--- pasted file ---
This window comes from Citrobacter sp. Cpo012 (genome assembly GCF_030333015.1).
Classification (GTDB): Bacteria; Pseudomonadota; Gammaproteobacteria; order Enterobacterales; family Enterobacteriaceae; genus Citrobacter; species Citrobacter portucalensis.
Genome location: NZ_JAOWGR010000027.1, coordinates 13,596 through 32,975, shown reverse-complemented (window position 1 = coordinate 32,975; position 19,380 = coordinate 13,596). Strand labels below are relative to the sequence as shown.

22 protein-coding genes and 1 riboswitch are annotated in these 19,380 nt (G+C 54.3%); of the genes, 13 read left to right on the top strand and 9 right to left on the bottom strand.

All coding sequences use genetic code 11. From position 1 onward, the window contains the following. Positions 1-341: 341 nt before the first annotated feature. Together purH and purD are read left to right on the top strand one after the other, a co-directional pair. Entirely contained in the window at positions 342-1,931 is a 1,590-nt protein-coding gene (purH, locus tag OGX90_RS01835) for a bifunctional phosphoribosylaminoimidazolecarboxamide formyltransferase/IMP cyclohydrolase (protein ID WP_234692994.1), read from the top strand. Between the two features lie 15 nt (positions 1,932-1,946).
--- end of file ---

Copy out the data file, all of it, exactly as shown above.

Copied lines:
This window comes from Citrobacter sp. Cpo012 (genome assembly GCF_030333015.1).
Classification (GTDB): Bacteria; Pseudomonadota; Gammaproteobacteria; order Enterobacterales; family Enterobacteriaceae; genus Citrobacter; species Citrobacter portucalensis.
Genome location: NZ_JAOWGR010000027.1, coordinates 13,596 through 32,975, shown reverse-complemented (window position 1 = coordinate 32,975; position 19,380 = coordinate 13,596). Strand labels below are relative to the sequence as shown.

22 protein-coding genes and 1 riboswitch are annotated in these 19,380 nt (G+C 54.3%); of the genes, 13 read left to right on the top strand and 9 right to left on the bottom strand.

All coding sequences use genetic code 11. From position 1 onward, the window contains the following. Positions 1-341: 341 nt before the first annotated feature. Together purH and purD are read left to right on the top strand one after the other, a co-directional pair. Entirely contained in the window at positions 342-1,931 is a 1,590-nt protein-coding gene (purH, locus tag OGX90_RS01835) for a bifunctional phosphoribosylaminoimidazolecarboxamide formyltransferase/IMP cyclohydrolase (protein ID WP_234692994.1), read from the top strand. Between the two features lie 15 nt (positions 1,932-1,946).